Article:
Seale, who won the Oscar for The English Patient, shared, “I’ve always been amazed at the awards and what they represent. I regard the ASC Awards and the Oscars as a wonderful comment on a great crew who worked hard to put together a film that a director and DP had envisioned. It’s a vision that cannot be realized without everyone involved, getting all these people on board with a sense of purpose and commitment. On Mad Max: Fury Road we had a multi-international team shooting in Namibia. We didn’t have the worst conditions in Namibia but also not the best. But this team worked wonderfully together.

Every morning they were enthused, ready and loved what they were doing.

“I’ve always felt any of these lovely accolades—such as the ASC Awards and the Oscars—are a credit to all those crew members. You see what Margaret [Sixel] put into the editing of the film, and the work of so many others.  I find it amazing that a film released nine or ten months ago—spurred on by everything that George put into it—has the legs to maintain momentum and go into the awards season with recognition from both the ASC and the Motion Picture Academy. These are tremendous honors.”

Lubezki said of The Revenant, “Going on this adventure with Alejandro [director Inarritu] and the team was truly one of the most amazing, challenging, interesting experiences of my life.”

In addition to Seale, Lubezki too picked up an Oscar nom this year for The Revenant as did Deakins for Sicario and Lachman for Carol. Lubezki won the Oscar for Birdman last year and Gravity in 2014.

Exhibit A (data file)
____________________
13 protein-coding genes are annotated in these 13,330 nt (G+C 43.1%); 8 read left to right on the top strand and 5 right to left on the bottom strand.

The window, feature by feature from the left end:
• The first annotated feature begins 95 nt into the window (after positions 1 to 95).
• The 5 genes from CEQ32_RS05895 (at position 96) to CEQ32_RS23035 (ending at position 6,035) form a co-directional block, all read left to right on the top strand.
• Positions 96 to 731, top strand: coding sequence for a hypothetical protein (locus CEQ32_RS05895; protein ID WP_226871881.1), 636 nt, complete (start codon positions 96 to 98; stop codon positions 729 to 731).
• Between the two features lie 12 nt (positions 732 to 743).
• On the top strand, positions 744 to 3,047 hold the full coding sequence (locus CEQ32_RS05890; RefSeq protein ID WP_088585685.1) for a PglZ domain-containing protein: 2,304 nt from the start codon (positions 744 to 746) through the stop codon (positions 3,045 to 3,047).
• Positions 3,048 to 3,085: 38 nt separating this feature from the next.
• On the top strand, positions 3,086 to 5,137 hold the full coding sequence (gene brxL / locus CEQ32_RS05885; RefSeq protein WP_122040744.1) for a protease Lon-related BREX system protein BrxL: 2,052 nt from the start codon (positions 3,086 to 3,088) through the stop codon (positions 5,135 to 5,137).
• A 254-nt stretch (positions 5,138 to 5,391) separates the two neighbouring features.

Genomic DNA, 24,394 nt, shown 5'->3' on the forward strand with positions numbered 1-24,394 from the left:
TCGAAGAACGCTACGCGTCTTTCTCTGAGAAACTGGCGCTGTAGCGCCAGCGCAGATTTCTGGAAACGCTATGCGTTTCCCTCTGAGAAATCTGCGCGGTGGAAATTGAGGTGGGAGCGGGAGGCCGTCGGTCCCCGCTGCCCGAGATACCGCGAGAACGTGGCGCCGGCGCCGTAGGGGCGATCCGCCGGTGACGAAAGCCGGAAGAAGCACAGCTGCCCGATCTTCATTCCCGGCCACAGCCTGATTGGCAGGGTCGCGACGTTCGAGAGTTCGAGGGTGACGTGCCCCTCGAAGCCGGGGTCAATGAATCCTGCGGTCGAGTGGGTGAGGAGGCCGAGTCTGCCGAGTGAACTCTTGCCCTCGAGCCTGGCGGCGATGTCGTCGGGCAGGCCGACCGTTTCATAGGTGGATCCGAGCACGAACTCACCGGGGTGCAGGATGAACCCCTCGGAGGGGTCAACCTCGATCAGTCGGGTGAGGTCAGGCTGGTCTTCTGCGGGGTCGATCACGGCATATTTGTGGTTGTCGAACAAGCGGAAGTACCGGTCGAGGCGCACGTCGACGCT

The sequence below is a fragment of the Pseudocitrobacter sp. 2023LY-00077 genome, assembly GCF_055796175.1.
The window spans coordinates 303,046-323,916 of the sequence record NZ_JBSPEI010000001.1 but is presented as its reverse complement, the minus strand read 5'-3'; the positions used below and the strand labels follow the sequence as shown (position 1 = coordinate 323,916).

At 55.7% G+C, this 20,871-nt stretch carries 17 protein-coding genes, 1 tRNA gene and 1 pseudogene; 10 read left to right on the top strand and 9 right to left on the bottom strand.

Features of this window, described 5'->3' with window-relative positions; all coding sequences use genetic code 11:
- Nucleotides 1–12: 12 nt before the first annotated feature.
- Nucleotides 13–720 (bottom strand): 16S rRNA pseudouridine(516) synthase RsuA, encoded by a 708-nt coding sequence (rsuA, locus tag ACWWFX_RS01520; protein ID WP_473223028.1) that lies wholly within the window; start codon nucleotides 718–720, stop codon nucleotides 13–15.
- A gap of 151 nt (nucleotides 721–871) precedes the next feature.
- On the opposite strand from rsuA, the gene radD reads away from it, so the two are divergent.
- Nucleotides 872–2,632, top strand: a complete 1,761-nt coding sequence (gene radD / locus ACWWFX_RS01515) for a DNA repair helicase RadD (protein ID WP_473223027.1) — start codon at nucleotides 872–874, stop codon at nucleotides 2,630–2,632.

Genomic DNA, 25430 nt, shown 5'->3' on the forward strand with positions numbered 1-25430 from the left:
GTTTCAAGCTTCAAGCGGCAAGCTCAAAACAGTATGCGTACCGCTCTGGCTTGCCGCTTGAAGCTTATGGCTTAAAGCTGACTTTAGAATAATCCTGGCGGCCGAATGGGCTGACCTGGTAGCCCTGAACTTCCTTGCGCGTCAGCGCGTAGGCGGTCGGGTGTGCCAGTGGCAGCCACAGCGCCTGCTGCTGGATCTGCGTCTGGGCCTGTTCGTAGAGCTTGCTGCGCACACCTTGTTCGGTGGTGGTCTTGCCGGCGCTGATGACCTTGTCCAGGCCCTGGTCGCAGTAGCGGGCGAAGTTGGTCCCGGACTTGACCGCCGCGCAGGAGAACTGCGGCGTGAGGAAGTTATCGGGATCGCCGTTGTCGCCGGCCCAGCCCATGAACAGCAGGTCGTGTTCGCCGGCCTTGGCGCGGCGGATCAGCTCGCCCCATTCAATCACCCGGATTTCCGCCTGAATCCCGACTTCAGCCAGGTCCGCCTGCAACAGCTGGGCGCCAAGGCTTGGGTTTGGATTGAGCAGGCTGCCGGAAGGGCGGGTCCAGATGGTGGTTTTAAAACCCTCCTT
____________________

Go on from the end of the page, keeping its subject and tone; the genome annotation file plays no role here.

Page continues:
The only ASC nominee not part of the current Oscar-nominated field of cinematographers was Kaminski.

Robert Richardson, ASC, wound up scoring the remaining Best Cinematography Oscar nod for The Hateful Eight. Interestingly both Kaminski and Richardson are represented as commercial directors; Kaminski via production house Independent Media, and Richardson through Tool of North America.

Sicario, Bridge of Spies
Prior to the ASC unveiling this year’s nominations, SHOOT in its The Road To Oscar series connected with Deakins and Kaminski who discussed their respective work on Sicario and Bridge of Spies.

Sicario marks Deakins’ return engagement with director Denis Villeneuve, the first being Prisoners (which earned Deakins nominations for both the ASC Award and the Oscar in 2014).

For Deakins—who has amassed 15 career Oscar nods—the perspective of the story was key. “Denis and I talked about that a lot and thought it had to be centered for the most part primarily around Kate [portrayed by Emily Blunt]. We didn’t want to just shoot conventional action. We wanted a viewpoint to it.

We put the audience in Kate’s position. Then it shifts to Alejandro’s (Benicio Del Toro) perspective as we start to understand him more as a character. And finally we arrive at the perspectives of both Kate and Alejandro. It’s kind of a split perspective at the end. Denis steered away from coverage of action just to make it exciting. He went after a personal kind of perspective on the action—the perspective of leading characters.”

For Sicario, Deakins went with the ARRI Alexa XT. “It’s the best digital camera, with strong color fidelity.